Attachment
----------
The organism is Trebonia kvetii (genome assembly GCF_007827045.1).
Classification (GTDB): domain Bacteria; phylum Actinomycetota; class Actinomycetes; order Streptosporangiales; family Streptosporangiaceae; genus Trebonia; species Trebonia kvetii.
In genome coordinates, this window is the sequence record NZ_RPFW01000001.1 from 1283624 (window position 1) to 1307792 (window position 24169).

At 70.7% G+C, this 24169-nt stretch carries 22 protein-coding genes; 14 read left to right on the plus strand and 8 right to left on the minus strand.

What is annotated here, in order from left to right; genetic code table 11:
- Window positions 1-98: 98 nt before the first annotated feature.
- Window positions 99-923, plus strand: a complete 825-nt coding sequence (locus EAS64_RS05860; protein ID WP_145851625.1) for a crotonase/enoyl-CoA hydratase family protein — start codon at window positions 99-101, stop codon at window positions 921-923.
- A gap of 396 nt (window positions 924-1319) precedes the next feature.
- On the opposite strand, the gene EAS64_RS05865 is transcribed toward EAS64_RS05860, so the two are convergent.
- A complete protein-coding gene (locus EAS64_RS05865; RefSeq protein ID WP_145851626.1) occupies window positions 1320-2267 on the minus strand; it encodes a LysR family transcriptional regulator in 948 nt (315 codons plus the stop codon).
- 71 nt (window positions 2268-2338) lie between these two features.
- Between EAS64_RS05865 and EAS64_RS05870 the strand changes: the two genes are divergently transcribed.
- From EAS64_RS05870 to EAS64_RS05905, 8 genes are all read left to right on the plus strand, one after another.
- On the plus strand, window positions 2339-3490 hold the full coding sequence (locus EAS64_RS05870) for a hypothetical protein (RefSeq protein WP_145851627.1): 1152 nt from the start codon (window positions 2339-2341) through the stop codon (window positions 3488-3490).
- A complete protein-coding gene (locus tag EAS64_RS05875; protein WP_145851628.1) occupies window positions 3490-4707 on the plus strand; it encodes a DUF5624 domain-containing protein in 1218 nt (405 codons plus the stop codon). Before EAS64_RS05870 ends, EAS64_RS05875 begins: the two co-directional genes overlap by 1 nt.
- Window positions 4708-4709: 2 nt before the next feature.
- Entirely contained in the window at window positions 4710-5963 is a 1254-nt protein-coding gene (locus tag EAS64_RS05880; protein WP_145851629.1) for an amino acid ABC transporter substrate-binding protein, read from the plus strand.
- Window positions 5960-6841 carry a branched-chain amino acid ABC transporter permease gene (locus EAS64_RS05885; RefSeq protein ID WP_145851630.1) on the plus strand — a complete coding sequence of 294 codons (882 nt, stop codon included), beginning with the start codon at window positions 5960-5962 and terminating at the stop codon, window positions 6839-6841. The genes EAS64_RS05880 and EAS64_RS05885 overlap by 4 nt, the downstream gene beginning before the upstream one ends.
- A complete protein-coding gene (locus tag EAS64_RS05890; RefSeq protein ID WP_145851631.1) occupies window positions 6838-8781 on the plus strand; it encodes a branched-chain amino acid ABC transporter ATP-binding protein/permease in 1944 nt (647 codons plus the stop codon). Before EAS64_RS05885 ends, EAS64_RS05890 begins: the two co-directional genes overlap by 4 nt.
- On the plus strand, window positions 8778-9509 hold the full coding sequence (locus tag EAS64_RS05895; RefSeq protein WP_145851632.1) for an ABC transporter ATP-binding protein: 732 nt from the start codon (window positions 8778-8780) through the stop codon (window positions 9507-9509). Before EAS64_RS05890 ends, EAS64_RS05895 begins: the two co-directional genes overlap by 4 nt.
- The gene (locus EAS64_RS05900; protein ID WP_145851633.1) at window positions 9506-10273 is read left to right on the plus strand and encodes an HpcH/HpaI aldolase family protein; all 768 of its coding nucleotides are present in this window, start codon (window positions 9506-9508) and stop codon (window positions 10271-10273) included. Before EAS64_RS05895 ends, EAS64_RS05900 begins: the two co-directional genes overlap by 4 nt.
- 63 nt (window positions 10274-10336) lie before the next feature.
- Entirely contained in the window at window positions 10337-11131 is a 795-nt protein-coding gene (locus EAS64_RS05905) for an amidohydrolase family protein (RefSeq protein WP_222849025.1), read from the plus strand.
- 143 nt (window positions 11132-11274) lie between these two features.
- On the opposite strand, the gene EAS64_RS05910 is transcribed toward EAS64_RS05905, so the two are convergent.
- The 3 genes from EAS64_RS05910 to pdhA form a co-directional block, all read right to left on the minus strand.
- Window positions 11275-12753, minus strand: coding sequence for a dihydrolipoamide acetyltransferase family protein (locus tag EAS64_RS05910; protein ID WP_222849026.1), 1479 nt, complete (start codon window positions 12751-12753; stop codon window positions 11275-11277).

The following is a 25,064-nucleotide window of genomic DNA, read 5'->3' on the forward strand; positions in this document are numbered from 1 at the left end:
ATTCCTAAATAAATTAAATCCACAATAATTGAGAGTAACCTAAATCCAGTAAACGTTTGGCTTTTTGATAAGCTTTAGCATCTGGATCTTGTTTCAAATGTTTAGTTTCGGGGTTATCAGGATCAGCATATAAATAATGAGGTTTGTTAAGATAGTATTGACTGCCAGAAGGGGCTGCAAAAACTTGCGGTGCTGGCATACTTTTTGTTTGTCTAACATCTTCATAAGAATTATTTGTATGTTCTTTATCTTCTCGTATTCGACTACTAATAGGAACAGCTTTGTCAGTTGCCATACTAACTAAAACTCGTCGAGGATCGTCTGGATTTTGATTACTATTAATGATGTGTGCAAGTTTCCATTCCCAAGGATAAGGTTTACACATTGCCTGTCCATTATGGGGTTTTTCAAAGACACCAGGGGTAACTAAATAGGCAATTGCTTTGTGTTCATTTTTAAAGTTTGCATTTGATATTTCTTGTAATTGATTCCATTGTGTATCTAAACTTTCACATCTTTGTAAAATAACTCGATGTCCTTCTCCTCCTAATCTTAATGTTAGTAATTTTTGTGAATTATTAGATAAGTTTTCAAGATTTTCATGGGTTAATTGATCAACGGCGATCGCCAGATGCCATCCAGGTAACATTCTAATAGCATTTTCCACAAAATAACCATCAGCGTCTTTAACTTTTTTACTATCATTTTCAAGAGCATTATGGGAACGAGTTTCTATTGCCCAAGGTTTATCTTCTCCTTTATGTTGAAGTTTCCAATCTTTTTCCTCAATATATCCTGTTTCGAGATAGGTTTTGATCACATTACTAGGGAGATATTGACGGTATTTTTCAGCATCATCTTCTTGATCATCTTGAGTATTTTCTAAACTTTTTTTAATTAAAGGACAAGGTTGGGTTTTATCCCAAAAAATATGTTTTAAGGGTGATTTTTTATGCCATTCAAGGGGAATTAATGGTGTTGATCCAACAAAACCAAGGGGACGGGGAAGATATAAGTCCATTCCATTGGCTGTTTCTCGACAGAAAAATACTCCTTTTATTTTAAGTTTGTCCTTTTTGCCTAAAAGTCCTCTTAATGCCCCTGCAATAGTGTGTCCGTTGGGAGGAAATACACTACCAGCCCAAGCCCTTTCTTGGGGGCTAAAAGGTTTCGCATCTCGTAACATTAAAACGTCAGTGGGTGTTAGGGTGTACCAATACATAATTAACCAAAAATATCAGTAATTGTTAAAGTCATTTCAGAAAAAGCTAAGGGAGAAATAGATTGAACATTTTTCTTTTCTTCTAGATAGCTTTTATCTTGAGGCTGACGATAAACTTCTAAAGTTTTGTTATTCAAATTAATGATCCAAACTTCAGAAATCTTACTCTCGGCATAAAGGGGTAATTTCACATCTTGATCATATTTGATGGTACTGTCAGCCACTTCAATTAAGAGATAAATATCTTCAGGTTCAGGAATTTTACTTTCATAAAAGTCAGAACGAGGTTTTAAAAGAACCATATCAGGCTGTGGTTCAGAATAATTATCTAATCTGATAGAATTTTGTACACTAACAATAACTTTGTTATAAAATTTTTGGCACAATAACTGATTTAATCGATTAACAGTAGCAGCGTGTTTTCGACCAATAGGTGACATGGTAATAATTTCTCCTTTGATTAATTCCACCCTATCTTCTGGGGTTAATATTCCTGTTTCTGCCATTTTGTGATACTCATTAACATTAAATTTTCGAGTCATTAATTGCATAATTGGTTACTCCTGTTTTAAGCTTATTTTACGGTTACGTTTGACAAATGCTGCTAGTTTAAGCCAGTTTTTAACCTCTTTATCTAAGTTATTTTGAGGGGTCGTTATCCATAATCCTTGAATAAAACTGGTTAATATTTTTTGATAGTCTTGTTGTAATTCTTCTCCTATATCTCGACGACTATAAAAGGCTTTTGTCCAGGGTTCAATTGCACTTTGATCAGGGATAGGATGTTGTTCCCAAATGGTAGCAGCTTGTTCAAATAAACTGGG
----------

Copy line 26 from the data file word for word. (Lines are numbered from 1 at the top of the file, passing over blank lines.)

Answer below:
- The 3 genes from EAS64_RS05910 to pdhA form a co-directional block, all read right to left on the minus strand.